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OpenMarket: John Berlau

  • Biz consultant Ed Martin -- a fighter for the free market, sound science and the real "corporate soul"

    October 3, 2007
    At the OpenMarket, most of our writing is about law and policy. But ultimately, it's people that make the "open market" work. When market rules are put in place that allow maximum freedom and protect individual liberties such as property rights, it's the individual innovators who can better society with their writings, inventions, and methods of selling. And people ultimately complete the circle when they push for and create the policies that make possible a dynamic, innovative culture of commerce.

    So this post, and many more I will write, is going to focus on an individual making a positive difference. I'd like to introduce OpenMarket readers to business consultant Ed Martin, and to congratulate Ed on the opening of his new firm, Triple Win International. Martin is one of those unique individuals on the forefront of both market...
  • Payday lending cap in DC would tighten credit crunch for residents

    September 17, 2007
    D.C. Councilman and former mayor Marion Barry, as well as some of his colleagues on the City Council, have a novel idea on how to help D.C. residents struggling with the credit crunch: limit their ability access emergency cash by capping annual percentage rates that payday lenders can charge at 24 percent.

    After initally voting unanimously for the cap, the D.C. Council is holding a new vote on the issue this week. Statist groups like the Center for Responsible lending are pushing hard to keep the cap. But hopefully, it will become apparent to the majority of the Council that the laws of economics cannot be legislated away, and when governments attempt to do so, the final bill enacted is always attached to an additional piece of troubling legislations: the Law of Unintnded Consequences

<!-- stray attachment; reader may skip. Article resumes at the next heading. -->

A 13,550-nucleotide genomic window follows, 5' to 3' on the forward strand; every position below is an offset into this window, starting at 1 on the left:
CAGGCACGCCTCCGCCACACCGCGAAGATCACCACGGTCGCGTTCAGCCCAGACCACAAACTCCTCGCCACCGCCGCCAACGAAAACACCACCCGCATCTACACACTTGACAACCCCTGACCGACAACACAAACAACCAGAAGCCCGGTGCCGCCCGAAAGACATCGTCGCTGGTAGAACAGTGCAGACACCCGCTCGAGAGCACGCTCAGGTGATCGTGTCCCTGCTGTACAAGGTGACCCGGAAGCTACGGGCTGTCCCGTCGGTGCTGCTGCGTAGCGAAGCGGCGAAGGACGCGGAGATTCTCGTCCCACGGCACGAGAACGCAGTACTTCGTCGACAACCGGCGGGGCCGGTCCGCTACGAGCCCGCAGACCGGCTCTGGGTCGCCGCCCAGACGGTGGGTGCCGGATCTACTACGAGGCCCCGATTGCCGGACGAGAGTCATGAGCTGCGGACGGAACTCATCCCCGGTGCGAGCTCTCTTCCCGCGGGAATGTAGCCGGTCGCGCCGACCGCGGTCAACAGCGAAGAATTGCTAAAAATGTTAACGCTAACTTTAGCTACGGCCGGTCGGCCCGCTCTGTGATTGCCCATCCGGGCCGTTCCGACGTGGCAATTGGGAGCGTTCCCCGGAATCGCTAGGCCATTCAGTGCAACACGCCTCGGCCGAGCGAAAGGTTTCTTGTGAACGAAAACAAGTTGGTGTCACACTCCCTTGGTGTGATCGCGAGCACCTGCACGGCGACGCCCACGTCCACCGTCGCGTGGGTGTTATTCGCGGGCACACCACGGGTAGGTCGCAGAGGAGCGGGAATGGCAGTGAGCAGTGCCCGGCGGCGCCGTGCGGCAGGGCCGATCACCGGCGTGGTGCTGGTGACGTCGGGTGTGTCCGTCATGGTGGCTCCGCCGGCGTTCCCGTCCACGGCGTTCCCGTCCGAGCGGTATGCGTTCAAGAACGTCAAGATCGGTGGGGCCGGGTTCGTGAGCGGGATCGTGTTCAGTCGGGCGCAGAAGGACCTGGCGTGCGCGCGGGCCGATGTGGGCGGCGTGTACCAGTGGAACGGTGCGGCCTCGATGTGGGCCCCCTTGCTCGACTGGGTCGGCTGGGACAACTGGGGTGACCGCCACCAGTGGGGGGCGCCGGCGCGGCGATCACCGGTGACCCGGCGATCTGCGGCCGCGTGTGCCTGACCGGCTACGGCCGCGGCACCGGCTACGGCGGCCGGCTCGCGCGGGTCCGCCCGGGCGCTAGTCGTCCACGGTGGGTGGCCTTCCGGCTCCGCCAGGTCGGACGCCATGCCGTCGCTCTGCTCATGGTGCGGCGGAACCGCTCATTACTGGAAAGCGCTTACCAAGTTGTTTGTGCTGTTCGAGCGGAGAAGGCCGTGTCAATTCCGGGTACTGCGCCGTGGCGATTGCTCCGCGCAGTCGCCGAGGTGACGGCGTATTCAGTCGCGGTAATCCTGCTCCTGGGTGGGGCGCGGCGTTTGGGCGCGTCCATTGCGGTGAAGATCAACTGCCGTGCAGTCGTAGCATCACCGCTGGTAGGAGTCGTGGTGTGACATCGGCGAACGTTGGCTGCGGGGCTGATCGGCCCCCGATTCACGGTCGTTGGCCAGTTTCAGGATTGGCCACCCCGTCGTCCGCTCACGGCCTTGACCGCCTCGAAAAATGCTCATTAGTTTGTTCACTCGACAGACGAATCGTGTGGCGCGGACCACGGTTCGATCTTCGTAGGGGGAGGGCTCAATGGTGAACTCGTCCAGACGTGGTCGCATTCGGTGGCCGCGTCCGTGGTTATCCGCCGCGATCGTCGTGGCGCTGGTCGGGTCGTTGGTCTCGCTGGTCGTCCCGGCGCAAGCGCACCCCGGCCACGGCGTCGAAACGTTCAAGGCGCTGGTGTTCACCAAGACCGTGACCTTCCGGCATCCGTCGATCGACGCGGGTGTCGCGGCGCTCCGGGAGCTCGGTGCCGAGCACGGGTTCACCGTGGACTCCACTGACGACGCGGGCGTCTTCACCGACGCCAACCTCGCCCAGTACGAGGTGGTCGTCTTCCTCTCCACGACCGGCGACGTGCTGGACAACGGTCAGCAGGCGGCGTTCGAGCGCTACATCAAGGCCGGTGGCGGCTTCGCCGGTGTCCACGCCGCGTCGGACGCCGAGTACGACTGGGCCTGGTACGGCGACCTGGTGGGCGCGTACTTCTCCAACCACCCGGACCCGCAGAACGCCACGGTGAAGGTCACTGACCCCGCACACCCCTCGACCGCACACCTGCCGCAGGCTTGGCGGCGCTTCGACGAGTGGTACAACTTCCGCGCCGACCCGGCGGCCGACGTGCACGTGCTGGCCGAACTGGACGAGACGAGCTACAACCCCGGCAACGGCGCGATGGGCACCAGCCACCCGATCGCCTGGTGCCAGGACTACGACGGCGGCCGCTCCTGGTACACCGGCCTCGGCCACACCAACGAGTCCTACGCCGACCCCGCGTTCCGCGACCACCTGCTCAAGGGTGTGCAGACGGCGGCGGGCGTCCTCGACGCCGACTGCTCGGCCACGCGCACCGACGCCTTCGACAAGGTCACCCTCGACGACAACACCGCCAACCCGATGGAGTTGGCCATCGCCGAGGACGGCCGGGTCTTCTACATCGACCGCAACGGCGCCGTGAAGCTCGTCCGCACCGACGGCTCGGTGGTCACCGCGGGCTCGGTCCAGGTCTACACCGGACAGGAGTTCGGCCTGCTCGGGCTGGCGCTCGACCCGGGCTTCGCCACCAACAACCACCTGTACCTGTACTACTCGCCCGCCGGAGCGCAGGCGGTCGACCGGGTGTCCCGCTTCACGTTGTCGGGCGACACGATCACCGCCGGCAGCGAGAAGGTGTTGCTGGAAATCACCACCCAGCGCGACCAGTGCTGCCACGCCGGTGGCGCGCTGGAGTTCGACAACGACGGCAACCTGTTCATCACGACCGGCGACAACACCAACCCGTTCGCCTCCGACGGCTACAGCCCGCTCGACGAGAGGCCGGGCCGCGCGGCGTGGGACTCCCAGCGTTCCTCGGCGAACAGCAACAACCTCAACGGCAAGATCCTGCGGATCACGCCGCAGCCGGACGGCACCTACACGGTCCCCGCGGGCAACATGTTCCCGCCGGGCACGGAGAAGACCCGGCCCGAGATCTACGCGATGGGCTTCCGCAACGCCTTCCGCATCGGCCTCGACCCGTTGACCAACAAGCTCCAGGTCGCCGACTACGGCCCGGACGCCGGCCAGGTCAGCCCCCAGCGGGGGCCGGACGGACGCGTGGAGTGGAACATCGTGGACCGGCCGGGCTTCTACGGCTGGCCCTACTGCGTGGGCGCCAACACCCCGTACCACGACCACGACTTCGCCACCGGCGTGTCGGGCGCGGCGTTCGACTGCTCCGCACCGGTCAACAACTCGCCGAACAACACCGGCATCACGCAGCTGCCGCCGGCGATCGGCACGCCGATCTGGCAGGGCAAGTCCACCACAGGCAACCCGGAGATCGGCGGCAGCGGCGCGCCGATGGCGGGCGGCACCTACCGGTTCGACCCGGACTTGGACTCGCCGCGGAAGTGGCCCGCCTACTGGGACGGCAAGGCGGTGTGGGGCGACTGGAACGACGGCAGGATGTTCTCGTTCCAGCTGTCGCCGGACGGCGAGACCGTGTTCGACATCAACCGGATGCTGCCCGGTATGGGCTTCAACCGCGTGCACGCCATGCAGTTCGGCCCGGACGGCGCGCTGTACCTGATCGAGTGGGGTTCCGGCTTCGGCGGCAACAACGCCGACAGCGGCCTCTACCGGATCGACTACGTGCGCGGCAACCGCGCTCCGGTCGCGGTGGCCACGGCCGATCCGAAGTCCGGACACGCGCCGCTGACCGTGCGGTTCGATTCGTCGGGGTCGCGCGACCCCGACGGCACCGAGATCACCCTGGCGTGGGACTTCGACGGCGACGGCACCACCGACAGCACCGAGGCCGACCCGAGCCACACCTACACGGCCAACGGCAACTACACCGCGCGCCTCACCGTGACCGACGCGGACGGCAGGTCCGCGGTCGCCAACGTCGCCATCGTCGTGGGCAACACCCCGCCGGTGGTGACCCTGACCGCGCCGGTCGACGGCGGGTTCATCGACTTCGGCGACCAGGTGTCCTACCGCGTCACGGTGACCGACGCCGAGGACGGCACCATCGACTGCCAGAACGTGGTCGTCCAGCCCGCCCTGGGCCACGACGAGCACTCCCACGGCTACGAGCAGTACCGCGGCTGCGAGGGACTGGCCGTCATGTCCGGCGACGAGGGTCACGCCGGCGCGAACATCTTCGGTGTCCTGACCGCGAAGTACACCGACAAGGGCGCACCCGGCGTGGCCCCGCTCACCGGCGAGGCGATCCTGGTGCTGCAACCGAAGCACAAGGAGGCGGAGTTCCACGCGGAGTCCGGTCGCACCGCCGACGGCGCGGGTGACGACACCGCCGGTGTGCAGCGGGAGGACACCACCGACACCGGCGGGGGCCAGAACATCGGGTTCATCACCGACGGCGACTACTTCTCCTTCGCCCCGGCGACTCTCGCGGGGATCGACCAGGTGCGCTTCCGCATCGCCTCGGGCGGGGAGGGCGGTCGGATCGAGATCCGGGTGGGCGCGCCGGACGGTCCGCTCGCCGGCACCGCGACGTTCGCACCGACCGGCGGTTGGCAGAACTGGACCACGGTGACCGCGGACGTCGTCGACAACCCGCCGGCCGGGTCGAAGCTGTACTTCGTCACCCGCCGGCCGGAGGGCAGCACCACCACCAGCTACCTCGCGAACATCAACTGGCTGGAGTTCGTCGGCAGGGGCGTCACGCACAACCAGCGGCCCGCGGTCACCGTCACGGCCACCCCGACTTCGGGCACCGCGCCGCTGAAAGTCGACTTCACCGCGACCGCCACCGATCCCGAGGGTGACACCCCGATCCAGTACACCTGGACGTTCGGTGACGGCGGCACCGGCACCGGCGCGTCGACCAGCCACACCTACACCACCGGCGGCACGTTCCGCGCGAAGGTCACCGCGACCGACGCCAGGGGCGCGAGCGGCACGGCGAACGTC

Basic microeconomics, of which...
  • Alan and Andrea's romantic antitrust reading

    September 17, 2007
    Last night, in an interview with CBS's "60 Minutes," Former Federal Reserve Chairman Alan Greenspan said that on his first date with Andrea Mitchell, now his wife, they went back to his place, where he showed her an essay he had written on antitrust. This is probably the essay.

    "Anti-Trust: Rule of Unreason" was written while Greenspan was a part of novelist-philosopher Ayn Rand's "collective." It appeared in her mid-'60s book Capitalism: The Unknown Ideal.

    In the essay, Greenspan makes the case for wholesale repeal of antitrust law. Almost all of the passages are still relevant in light of recent controversies such as the recent Whole Foods-Wild Oats merger. There is an especially powerful passage in the essay that essentially says that we will never know how many innovations have been killed -- how many...
  • Chains don't stamp out local hot spots in college town of Columbia, Mo.

    September 12, 2007
    I recently returned from my first visit to Columbia, Mo., since I graduated from the University of Missouri there 1994. I am a graduate of the Journalism School there, or J-school as we like to call it, which is considered one of the best in the country for both newspapers and broadcasting. Columbia and the campus are in the middle of the state of Missouri, tucked between rural areas about two and a half hours from both Kansas City and St. Louis. Famous reporters from Jim Lehrer to Paula Zahn spent their college years in Columbia, and chances are very likely if a student is at MU from out of state, he or she is there for the J-school.

    Some lectures I gave to journalism students on risk and economic reporting were arranged by J-school graduate student Lene Johansen, whom we will soon be proud to be hosting as CEI's new Warren T. Brookes Journalism Fellow. I'll have more on how the...
  • Sarbox: Fiddling with "internal controls" while mortgages were burning

    September 12, 2007
    Angela,

    Thanks for noting the cite on why the SEC "reforms" of Sarbox would still mandate that companies be suggested to broad reviews for "internal controls."

    With questions about accounting for collateralized debt obligations and mortgage-backed securities, the case for overhauling Sarbox is just that much stronger. The fact that the law and its interpretation by the SEC and Public Companuy Accounting Oversight Board mandated that companies spend so much time looking at trivial "internal controls" such as the number of letters in an employee password meant there was less time and probably less importance on decisions involving business judgements such as assessing the risk of these novel financial instruments.